Elverson is a borough in Chester County, Pennsylvania, United States. The population was 1,225 at the 2010 census.
Settled near the region's early iron mines, Elverson is close to Hopewell Furnace National Historic Site, an example of a 19th-century "iron plantation".
Elverson's earliest settlers arrived in the late 18th century when the area was known as Springfield. Later dubbed Blue Rock after a deposit of peculiar rocks not far from the town, it remained largely rural until the arrival of the Wilmington and Northern Railroad in 1870. By 1883, the town's population had more than doubled. In 1899, the settlement was named Elverson after James Elverson, owner of The Philadelphia Inquirer, who would later donate a stained glass window to a church there. The Borough of Elverson was officially incorporated on April 17, 1911, from land annexed from West Nantmeal Township, and it remained the commercial center of northwestern Chester County through the first half of the 20th century. In 1953 the borough annexed additional land, resulting in its current size of about one square mile.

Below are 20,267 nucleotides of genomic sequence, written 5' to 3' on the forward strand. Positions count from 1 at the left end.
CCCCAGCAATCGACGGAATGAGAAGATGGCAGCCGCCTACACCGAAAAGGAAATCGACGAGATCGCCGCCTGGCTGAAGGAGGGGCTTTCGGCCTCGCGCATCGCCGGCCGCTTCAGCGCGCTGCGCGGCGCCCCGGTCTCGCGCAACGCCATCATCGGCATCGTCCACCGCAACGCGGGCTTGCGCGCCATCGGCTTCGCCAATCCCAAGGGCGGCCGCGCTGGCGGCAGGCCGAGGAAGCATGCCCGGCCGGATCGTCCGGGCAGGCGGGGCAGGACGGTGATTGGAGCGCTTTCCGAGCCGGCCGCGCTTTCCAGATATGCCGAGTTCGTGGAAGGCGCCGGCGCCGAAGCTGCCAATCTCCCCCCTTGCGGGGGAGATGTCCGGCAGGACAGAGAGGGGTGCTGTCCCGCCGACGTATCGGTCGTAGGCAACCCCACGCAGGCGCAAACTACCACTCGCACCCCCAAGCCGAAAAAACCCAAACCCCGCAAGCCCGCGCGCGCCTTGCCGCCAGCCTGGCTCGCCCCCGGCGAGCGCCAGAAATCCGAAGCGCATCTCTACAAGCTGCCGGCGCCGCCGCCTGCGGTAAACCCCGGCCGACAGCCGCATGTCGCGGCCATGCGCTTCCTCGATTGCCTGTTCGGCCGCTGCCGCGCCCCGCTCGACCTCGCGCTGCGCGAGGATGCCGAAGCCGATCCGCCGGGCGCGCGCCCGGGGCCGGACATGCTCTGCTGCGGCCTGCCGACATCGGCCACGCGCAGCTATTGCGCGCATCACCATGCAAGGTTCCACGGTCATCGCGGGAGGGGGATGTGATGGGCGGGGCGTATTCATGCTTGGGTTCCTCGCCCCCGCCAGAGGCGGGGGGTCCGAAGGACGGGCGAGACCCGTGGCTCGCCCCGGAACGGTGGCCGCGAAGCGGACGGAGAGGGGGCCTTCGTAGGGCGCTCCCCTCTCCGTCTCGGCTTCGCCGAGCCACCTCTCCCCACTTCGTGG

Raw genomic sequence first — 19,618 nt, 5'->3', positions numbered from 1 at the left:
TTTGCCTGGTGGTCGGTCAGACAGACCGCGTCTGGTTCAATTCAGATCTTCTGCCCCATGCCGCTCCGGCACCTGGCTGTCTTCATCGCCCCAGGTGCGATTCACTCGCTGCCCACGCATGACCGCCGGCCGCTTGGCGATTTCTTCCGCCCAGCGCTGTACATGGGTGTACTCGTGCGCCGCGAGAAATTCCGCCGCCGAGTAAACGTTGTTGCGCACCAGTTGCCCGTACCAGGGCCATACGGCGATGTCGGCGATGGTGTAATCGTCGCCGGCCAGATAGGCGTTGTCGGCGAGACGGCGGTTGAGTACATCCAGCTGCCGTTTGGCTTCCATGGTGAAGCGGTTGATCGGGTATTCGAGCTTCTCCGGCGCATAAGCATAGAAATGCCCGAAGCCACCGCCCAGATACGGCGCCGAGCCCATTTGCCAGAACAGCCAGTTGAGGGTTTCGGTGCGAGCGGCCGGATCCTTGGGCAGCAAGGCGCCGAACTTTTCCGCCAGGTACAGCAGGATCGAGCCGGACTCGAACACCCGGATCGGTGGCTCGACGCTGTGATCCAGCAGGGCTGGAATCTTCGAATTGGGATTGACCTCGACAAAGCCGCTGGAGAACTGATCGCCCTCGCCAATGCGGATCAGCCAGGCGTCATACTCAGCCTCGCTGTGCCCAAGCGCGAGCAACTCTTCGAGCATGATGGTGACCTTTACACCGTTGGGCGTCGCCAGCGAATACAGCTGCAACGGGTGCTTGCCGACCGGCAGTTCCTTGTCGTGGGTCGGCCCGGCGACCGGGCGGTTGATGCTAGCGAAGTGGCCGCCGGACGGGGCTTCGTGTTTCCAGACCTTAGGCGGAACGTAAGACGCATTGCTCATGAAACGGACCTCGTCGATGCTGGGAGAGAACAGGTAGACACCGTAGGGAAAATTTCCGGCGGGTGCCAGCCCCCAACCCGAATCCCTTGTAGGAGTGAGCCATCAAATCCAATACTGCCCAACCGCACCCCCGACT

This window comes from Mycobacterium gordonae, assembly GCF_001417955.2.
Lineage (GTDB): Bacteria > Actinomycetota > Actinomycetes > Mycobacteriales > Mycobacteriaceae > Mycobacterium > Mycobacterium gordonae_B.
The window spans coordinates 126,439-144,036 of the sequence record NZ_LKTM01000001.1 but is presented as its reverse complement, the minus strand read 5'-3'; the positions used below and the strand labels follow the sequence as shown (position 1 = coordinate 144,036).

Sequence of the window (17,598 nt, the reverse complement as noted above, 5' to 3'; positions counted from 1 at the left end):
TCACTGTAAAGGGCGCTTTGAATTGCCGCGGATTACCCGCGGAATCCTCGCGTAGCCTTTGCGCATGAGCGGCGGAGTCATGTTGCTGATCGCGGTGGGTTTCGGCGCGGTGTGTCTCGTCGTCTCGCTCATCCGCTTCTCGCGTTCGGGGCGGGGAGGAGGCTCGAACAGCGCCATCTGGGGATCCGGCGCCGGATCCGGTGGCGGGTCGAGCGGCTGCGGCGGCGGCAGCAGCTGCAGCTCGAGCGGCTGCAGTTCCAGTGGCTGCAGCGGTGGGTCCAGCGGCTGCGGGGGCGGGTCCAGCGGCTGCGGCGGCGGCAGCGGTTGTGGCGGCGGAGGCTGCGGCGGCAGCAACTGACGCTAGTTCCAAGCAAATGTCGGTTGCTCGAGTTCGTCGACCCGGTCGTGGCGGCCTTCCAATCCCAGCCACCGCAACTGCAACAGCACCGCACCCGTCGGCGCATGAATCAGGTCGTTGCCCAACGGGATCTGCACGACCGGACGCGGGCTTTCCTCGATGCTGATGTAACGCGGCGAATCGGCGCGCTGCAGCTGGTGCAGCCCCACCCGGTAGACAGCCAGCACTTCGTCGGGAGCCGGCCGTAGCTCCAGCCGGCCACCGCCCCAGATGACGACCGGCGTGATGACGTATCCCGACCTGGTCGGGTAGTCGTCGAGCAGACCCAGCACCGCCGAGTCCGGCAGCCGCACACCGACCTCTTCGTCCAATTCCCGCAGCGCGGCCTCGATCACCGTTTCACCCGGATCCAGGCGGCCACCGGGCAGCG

Elverson's building styles follow the periods of its commercial growth and range from early 19th century stone or log buildings to post-railroad Queen Anne structures and 20th century craftsman and Foursquare-style houses.